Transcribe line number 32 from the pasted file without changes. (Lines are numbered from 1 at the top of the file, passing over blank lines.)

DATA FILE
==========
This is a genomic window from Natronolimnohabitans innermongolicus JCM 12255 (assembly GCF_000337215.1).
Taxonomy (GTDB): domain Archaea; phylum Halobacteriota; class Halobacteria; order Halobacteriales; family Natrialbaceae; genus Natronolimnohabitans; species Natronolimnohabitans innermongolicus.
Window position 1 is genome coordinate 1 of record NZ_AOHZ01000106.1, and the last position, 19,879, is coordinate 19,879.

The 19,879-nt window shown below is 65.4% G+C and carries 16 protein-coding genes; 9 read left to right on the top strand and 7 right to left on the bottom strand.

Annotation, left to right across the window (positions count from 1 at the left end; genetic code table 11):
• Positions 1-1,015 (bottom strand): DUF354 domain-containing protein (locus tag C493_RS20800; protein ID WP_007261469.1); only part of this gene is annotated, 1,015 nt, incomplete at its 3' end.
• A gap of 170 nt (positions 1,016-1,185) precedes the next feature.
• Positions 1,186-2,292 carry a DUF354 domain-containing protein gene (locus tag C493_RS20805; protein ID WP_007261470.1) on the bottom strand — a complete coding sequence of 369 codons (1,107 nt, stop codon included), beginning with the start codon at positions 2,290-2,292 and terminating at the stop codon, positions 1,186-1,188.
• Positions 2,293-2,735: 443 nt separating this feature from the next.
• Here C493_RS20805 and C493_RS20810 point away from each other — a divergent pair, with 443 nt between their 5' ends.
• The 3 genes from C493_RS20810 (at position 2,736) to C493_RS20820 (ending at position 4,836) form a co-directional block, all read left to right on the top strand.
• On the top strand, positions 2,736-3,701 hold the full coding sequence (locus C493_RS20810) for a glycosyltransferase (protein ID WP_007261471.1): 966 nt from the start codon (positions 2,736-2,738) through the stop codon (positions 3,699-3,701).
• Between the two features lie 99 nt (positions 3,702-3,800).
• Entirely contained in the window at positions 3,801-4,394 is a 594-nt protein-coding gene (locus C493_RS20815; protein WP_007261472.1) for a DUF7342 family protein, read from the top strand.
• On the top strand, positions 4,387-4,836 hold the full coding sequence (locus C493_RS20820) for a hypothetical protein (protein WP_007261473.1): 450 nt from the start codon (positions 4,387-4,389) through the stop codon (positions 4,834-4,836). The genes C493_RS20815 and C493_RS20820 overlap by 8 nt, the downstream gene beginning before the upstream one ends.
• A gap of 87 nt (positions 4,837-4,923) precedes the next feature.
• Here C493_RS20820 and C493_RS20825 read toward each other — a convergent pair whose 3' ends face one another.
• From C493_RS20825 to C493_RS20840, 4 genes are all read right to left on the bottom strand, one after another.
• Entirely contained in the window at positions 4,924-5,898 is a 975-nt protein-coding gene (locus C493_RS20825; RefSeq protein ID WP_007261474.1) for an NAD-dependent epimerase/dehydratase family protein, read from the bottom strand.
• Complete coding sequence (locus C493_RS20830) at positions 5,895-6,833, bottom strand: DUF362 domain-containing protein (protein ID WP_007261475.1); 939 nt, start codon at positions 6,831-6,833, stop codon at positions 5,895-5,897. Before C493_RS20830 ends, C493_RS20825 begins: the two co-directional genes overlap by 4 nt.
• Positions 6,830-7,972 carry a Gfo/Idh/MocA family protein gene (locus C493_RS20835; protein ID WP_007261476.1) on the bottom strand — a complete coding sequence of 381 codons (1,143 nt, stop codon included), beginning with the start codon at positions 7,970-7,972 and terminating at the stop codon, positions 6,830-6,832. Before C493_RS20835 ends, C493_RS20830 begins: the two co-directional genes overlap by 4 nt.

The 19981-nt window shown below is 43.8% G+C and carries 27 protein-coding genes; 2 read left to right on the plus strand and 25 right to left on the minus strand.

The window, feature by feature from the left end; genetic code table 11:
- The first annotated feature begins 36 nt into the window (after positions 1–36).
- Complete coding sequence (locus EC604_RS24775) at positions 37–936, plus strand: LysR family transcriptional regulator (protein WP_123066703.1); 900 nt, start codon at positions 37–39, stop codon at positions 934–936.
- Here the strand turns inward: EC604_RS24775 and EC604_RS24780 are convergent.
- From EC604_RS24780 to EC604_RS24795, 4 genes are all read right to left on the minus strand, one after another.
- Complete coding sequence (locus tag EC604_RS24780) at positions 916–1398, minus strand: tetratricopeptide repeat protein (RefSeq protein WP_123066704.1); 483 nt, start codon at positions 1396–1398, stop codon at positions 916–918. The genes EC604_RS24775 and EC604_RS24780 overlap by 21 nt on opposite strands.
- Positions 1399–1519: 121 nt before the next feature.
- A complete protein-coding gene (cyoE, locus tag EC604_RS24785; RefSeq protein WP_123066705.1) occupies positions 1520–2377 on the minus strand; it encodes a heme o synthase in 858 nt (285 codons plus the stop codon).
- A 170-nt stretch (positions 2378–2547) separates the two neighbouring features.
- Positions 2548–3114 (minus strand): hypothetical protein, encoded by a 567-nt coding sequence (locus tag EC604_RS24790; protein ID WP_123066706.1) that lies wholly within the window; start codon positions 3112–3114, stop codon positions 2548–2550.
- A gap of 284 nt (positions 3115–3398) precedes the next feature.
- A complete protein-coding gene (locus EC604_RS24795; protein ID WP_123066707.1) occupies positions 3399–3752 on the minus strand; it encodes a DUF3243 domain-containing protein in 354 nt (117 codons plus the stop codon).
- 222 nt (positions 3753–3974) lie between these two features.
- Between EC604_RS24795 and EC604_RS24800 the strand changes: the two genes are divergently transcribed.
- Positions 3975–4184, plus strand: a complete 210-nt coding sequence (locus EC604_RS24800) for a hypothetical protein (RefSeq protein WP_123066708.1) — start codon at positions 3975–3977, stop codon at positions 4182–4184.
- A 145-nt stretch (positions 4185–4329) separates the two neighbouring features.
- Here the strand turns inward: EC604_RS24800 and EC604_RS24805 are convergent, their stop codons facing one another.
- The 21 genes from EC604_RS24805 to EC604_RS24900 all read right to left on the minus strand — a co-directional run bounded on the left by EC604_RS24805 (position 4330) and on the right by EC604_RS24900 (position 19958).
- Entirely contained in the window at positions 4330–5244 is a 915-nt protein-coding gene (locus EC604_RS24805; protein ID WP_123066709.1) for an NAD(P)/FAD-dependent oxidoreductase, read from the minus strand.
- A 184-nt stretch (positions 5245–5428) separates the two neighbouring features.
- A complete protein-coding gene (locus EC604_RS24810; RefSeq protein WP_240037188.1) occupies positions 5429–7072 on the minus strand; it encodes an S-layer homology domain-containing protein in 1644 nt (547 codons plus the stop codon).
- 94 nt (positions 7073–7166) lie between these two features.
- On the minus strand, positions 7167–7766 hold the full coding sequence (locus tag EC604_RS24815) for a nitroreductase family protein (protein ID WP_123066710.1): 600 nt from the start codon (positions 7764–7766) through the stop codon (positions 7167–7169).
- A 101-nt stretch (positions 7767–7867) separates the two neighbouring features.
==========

- Positions 2548–3114 (minus strand): hypothetical protein, encoded by a 567-nt coding sequence (locus tag EC604_RS24790; protein ID WP_123066706.1) that lies wholly within the window; start codon positions 3112–3114, stop codon positions 2548–2550.